Sunday, October 31, 2010

The other day at class, everyone was assigned to read two chapters of a book that would talk about the Panamanian Laboral Economy and then to be ready to answer questions about it, the following week. Nothing really weird about it, if you are studying at college. But...the catch here, was that the reading was in English and the challenge was for many whose English level was little or null.

However, among the different disciplines represented in class, we have a young lady who is a lawyer and did raise her concern out loud in front of the class. Her argument was that although she handles the language, she decided NOT to read the document because she wanted to be solidary with those who could not read, let alone understand the assignment. Furthermore, she reminded us all, that our mother tongue is Spanish and that when she signed up for the MBA she was not notified about the use of a different language other than Spanish. The professor looked at her in disbelief and very politely, graciously but firmly and convinced, stated that in all her years of educating at a master degree level nationally and internationally, she had never heard such a complain. She explained to us all, that in order to be competitive in an ever growing globalized community, only those with a wide variety of competences and up to the task of overcoming challenges with wisdom and an attitude to learn will succeed. She explained that only those people, would be the leaders in any organization that will guide the boat to safe harbor.

This makes me remember a professor I had last period who recently attended a worldwide seminar about H.R. management in Brazil and gave us an assignment to read and write a paper, which was in Portuguese. We were all in shock, but we all took the challenge. Some googled it and found the document and used the Altavista tool to translate it to Spanish and in doing this,not only learned the lessons but learned to learn. I personally found it interesting that after spending a season in Italy and learning the language, it shared similarities to the Portuguese and Spanish which made it less difficult to do that one assignment.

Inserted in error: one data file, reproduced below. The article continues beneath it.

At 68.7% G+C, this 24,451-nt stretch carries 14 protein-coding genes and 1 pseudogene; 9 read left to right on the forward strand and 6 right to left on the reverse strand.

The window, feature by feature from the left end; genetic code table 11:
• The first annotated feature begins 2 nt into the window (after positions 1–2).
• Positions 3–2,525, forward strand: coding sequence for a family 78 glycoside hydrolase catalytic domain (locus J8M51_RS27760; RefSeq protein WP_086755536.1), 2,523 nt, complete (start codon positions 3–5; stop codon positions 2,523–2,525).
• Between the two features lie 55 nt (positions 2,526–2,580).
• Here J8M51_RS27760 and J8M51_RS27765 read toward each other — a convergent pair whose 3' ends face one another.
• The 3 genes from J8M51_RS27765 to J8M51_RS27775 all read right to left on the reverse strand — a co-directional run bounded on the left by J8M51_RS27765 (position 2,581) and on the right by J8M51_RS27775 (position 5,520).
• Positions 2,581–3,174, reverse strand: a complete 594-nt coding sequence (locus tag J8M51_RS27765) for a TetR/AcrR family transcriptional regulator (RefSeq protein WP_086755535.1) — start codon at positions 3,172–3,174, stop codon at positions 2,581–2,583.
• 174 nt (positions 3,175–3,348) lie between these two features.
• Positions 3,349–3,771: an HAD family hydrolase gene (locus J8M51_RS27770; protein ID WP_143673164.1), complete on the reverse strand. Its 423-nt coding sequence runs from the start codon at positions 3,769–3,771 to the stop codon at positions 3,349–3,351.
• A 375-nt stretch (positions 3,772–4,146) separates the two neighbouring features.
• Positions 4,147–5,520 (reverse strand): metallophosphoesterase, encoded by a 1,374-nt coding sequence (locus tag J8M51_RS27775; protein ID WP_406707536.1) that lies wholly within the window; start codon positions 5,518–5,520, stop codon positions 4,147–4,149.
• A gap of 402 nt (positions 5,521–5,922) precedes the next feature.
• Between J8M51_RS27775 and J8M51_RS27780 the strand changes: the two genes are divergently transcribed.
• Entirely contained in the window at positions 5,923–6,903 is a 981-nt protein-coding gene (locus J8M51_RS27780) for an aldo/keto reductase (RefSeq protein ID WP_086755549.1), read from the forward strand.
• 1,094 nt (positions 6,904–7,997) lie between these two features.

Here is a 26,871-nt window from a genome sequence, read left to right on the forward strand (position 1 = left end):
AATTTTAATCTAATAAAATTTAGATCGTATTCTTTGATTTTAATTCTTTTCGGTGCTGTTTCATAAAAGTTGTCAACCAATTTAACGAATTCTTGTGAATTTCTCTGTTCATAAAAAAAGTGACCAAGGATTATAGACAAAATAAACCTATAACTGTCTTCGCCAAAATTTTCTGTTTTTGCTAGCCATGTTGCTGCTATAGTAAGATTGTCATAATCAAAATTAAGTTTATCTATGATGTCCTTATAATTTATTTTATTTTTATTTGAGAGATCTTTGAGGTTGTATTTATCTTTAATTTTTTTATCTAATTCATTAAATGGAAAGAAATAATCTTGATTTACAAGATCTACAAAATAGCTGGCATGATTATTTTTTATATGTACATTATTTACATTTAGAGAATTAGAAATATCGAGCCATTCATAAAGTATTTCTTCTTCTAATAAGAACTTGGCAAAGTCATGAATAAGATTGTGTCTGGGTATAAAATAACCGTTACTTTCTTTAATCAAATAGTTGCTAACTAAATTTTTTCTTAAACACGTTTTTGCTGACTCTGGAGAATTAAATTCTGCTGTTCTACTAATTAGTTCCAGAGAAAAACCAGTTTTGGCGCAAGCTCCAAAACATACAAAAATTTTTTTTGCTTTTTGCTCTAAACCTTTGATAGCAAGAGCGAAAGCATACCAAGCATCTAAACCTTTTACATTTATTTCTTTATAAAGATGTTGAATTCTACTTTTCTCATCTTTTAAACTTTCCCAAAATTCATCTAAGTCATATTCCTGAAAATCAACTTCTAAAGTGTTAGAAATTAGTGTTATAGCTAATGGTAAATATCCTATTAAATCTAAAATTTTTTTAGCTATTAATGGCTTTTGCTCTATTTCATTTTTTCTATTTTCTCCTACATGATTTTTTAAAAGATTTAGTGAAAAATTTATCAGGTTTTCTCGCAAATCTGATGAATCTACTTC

Monday, October 25, 2010

Overcoming Monotony and Clearing up Some Stuffs

Albert Einstein's quote about monotony is definitely not applicative to me. It reads "The monotony and solitude of a quiet life stimulates the creative mind. " Personally, I find this completely untrue. Doing the same set of things over and over again, week after week and month after month and now recently year after year, becomes like a poison that kills my already undeveloped creative mind.

For this reason, I am thankful for having shared such a great weekend in the company of some old friends and a new bunch lovely people, young people with a bunch of imperfections, but young people with a common goal, namely, learn to serving God and leading others to Him.

We spent three days and three nights away from the job, studies, family, responsibilities and others important things semi-locked in a hotel in the always colorful and peaceful town of El Valle de Anton out in the countryside. It was a time to be quite and learn from someone who has been where most of us are and with a willing heart to teach and mentor us. It was a time of refreshing the same basic principles of character, attitude and a heart that pleases God, like the one modeled by King David a few thousands of years ago. Those same principles that for different reasons we keep forgetting and neglecting and yet we keep on preaching to those following our lead.